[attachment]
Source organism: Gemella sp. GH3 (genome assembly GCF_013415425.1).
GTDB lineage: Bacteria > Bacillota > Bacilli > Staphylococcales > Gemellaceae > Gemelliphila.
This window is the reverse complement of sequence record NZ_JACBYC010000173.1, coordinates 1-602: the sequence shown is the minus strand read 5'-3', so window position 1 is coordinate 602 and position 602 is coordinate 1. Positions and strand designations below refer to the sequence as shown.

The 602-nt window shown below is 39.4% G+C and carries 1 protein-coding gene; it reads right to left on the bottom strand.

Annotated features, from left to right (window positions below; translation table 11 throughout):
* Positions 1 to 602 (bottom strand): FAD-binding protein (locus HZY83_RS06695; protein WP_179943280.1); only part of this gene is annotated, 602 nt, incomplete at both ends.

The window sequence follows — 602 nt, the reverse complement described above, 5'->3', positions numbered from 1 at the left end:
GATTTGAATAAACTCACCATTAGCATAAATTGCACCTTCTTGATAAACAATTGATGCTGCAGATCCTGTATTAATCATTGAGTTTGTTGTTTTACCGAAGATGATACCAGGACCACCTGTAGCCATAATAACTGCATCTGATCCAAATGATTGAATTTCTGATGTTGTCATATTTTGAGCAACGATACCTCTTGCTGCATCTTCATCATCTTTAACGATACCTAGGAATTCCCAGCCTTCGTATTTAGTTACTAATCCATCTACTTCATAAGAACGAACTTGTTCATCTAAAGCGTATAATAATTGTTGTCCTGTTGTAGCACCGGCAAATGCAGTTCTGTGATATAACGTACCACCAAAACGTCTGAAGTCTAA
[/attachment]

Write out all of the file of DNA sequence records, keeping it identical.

Source organism: Gemella sp. GH3 (genome assembly GCF_013415425.1).
GTDB lineage: Bacteria > Bacillota > Bacilli > Staphylococcales > Gemellaceae > Gemelliphila.
This window is the reverse complement of sequence record NZ_JACBYC010000173.1, coordinates 1-602: the sequence shown is the minus strand read 5'-3', so window position 1 is coordinate 602 and position 602 is coordinate 1. Positions and strand designations below refer to the sequence as shown.

The 602-nt window shown below is 39.4% G+C and carries 1 protein-coding gene; it reads right to left on the bottom strand.

Annotated features, from left to right (window positions below; translation table 11 throughout):
* Positions 1 to 602 (bottom strand): FAD-binding protein (locus HZY83_RS06695; protein WP_179943280.1); only part of this gene is annotated, 602 nt, incomplete at both ends.

The window sequence follows — 602 nt, the reverse complement described above, 5'->3', positions numbered from 1 at the left end:
GATTTGAATAAACTCACCATTAGCATAAATTGCACCTTCTTGATAAACAATTGATGCTGCAGATCCTGTATTAATCATTGAGTTTGTTGTTTTACCGAAGATGATACCAGGACCACCTGTAGCCATAATAACTGCATCTGATCCAAATGATTGAATTTCTGATGTTGTCATATTTTGAGCAACGATACCTCTTGCTGCATCTTCATCATCTTTAACGATACCTAGGAATTCCCAGCCTTCGTATTTAGTTACTAATCCATCTACTTCATAAGAACGAACTTGTTCATCTAAAGCGTATAATAATTGTTGTCCTGTTGTAGCACCGGCAAATGCAGTTCTGTGATATAACGTACCACCAAAACGTCTGAAGTCTAA